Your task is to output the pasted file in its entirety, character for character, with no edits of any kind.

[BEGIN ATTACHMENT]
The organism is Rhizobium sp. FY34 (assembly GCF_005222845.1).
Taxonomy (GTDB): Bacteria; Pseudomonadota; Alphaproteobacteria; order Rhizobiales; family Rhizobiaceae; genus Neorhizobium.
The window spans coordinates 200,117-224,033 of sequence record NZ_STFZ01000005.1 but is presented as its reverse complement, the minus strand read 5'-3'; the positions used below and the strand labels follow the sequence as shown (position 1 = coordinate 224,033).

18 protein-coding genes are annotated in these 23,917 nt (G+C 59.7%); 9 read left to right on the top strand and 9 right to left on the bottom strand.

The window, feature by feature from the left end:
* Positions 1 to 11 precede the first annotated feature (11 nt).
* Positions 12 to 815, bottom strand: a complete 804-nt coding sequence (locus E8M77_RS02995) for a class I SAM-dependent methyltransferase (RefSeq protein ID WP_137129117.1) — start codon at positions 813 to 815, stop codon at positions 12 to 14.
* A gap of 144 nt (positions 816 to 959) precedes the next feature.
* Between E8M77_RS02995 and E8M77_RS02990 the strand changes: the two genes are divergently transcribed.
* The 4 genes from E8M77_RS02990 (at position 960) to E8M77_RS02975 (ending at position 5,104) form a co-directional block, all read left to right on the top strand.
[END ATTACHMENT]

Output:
The organism is Rhizobium sp. FY34 (assembly GCF_005222845.1).
Taxonomy (GTDB): Bacteria; Pseudomonadota; Alphaproteobacteria; order Rhizobiales; family Rhizobiaceae; genus Neorhizobium.
The window spans coordinates 200,117-224,033 of sequence record NZ_STFZ01000005.1 but is presented as its reverse complement, the minus strand read 5'-3'; the positions used below and the strand labels follow the sequence as shown (position 1 = coordinate 224,033).

18 protein-coding genes are annotated in these 23,917 nt (G+C 59.7%); 9 read left to right on the top strand and 9 right to left on the bottom strand.

The window, feature by feature from the left end:
* Positions 1 to 11 precede the first annotated feature (11 nt).
* Positions 12 to 815, bottom strand: a complete 804-nt coding sequence (locus E8M77_RS02995) for a class I SAM-dependent methyltransferase (RefSeq protein ID WP_137129117.1) — start codon at positions 813 to 815, stop codon at positions 12 to 14.
* A gap of 144 nt (positions 816 to 959) precedes the next feature.
* Between E8M77_RS02995 and E8M77_RS02990 the strand changes: the two genes are divergently transcribed.
* The 4 genes from E8M77_RS02990 (at position 960) to E8M77_RS02975 (ending at position 5,104) form a co-directional block, all read left to right on the top strand.